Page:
WCMR Image Competition

Last month we reached out to our dedicated @MitoResearch Facebook followers and asked them to help us by choosing their favourite image from a collection kindly provided by members of our Newcastle Mito Team. We had a fantastic response and are delighted to announce that our winner is Dr Valeria Di Leo who shared the beautiful image below of 3D muscle generated in the laboratory. Congratulations to Valeria, who tells us more here!

The image is showing a three-dimensional (3D) muscle sample generated in the laboratory using skeletal muscle cells derived from a patient with mitochondrial myopathy (muscle weakness) carrying a genetic change in the TWNK gene. I generated this 3D muscle sample in collaboration with the Institute for Bioengineering of Catalonia in Barcelona during a laboratory exchange opportunity funded by an EMBO Scientific Exchange Grant and the Newcastle Wellcome Trust Translational Research Partnership.

Dr Valeria Di Leo with Prof Javier Ramón Azcón and team from the Biosensors for Bioengineering research group at IBEC.

To begin, I grew the patient cells in the laboratory to expand the number up to ~25 million. I transferred the cells to an ‘organ-on-a-chip’ culture device to create a functional contracting muscle. The muscle was then labelled with fluorescent molecules that highlight the detailed structure and the image captured with an innovative microscope called DragonFly.

In the image you can see elongated skeletal muscle fibres (red and green), which are the fundamental units found within this type of tissue, and the nuclei which have been stained blue. When both the red and green signals merge it produces yellow, suggesting that the fibres express the specific characteristics of skeletal muscle cells. In this case, not all the fibres are yellow in colour, which may be because the cells were derived from a patient with mitochondrial disease and requires further study. This approach of generating 3D muscle in the laboratory will help us investigate the mechanisms driving mitochondrial myopathy in a highly relevant research model and, ultimately find therapies for patients living with mitochondrial disease.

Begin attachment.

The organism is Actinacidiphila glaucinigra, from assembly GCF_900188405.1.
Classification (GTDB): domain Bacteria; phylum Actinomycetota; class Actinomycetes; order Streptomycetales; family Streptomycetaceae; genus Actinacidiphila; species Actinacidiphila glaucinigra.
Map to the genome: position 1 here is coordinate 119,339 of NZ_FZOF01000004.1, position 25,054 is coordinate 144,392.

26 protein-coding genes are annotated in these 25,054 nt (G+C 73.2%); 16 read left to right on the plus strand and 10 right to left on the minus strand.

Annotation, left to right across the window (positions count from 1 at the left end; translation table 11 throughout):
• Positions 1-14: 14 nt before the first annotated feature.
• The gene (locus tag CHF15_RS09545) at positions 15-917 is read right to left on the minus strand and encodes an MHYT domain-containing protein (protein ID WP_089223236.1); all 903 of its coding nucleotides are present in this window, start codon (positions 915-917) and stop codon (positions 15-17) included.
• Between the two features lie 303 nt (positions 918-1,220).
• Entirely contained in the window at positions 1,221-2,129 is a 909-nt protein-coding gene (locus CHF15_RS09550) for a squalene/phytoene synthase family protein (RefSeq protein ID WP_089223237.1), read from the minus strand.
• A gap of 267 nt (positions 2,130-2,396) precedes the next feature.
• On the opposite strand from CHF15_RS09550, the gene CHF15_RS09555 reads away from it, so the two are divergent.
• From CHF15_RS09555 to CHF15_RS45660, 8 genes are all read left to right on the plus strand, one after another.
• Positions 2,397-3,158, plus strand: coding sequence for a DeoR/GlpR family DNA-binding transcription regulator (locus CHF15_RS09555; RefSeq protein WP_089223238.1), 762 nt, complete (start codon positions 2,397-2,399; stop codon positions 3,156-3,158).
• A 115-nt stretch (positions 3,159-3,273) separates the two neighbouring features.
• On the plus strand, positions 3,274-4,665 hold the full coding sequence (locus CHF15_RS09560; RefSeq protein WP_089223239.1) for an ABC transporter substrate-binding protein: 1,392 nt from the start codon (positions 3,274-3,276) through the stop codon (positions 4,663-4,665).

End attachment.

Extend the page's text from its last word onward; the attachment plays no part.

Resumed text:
Congratulations to Valeria and a huge thank you to everyone who got involved through Facebook and helped us select our winner! We would also like to thank all members of our Newcastle Mito Team who provided the amazing images shown below that capture the breadth of mitochondrial research we do across our Centre aimed at transforming the lives of those with mitochondrial disease and dysfunction. Without this research, there will never be hope for a cure but together we will find one.